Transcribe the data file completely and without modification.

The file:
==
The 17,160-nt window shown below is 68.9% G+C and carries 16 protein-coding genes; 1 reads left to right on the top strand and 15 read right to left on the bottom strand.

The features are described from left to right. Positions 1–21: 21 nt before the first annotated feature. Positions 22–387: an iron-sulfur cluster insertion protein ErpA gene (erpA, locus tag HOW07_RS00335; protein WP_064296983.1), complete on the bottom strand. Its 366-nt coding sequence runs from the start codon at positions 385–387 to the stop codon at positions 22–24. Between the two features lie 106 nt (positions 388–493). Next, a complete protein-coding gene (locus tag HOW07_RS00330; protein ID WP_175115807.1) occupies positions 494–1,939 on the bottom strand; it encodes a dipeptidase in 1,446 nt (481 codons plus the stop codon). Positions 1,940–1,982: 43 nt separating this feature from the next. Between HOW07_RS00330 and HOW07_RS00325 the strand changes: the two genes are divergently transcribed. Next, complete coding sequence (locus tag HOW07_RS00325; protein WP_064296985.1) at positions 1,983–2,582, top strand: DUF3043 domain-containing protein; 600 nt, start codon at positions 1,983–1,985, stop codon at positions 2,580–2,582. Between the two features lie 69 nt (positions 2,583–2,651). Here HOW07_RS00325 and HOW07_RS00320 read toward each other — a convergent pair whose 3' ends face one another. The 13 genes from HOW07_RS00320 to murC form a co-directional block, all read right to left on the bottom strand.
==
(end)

The 17,160-nt window shown below is 68.9% G+C and carries 16 protein-coding genes; 1 reads left to right on the top strand and 15 read right to left on the bottom strand.

The features are described from left to right. Positions 1–21: 21 nt before the first annotated feature. Positions 22–387: an iron-sulfur cluster insertion protein ErpA gene (erpA, locus tag HOW07_RS00335; protein WP_064296983.1), complete on the bottom strand. Its 366-nt coding sequence runs from the start codon at positions 385–387 to the stop codon at positions 22–24. Between the two features lie 106 nt (positions 388–493). Next, a complete protein-coding gene (locus tag HOW07_RS00330; protein ID WP_175115807.1) occupies positions 494–1,939 on the bottom strand; it encodes a dipeptidase in 1,446 nt (481 codons plus the stop codon). Positions 1,940–1,982: 43 nt separating this feature from the next. Between HOW07_RS00330 and HOW07_RS00325 the strand changes: the two genes are divergently transcribed. Next, complete coding sequence (locus tag HOW07_RS00325; protein WP_064296985.1) at positions 1,983–2,582, top strand: DUF3043 domain-containing protein; 600 nt, start codon at positions 1,983–1,985, stop codon at positions 2,580–2,582. Between the two features lie 69 nt (positions 2,583–2,651). Here HOW07_RS00325 and HOW07_RS00320 read toward each other — a convergent pair whose 3' ends face one another. The 13 genes from HOW07_RS00320 to murC form a co-directional block, all read right to left on the bottom strand.